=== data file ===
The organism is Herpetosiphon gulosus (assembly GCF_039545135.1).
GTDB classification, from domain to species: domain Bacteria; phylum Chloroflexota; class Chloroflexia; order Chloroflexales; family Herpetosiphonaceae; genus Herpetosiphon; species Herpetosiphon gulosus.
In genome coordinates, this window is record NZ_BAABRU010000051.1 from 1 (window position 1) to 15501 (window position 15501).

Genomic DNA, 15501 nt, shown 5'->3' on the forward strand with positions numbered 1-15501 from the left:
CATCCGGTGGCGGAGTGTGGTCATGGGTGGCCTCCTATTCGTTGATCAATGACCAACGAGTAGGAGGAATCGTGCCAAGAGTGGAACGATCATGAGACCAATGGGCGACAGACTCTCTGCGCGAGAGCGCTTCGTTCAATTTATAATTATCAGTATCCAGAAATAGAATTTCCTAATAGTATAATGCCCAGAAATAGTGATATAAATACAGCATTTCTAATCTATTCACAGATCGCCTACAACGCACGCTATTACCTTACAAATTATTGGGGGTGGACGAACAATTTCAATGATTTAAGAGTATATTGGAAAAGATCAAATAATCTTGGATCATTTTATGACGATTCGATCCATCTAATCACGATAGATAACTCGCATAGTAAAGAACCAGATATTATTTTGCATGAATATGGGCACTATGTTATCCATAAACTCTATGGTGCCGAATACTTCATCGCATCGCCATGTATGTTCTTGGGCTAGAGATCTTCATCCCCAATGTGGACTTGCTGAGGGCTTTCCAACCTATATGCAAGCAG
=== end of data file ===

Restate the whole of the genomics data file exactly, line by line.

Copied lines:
The organism is Herpetosiphon gulosus (assembly GCF_039545135.1).
GTDB classification, from domain to species: domain Bacteria; phylum Chloroflexota; class Chloroflexia; order Chloroflexales; family Herpetosiphonaceae; genus Herpetosiphon; species Herpetosiphon gulosus.
In genome coordinates, this window is record NZ_BAABRU010000051.1 from 1 (window position 1) to 15501 (window position 15501).

Genomic DNA, 15501 nt, shown 5'->3' on the forward strand with positions numbered 1-15501 from the left:
CATCCGGTGGCGGAGTGTGGTCATGGGTGGCCTCCTATTCGTTGATCAATGACCAACGAGTAGGAGGAATCGTGCCAAGAGTGGAACGATCATGAGACCAATGGGCGACAGACTCTCTGCGCGAGAGCGCTTCGTTCAATTTATAATTATCAGTATCCAGAAATAGAATTTCCTAATAGTATAATGCCCAGAAATAGTGATATAAATACAGCATTTCTAATCTATTCACAGATCGCCTACAACGCACGCTATTACCTTACAAATTATTGGGGGTGGACGAACAATTTCAATGATTTAAGAGTATATTGGAAAAGATCAAATAATCTTGGATCATTTTATGACGATTCGATCCATCTAATCACGATAGATAACTCGCATAGTAAAGAACCAGATATTATTTTGCATGAATATGGGCACTATGTTATCCATAAACTCTATGGTGCCGAATACTTCATCGCATCGCCATGTATGTTCTTGGGCTAGAGATCTTCATCCCCAATGTGGACTTGCTGAGGGCTTTCCAACCTATATGCAAGCAG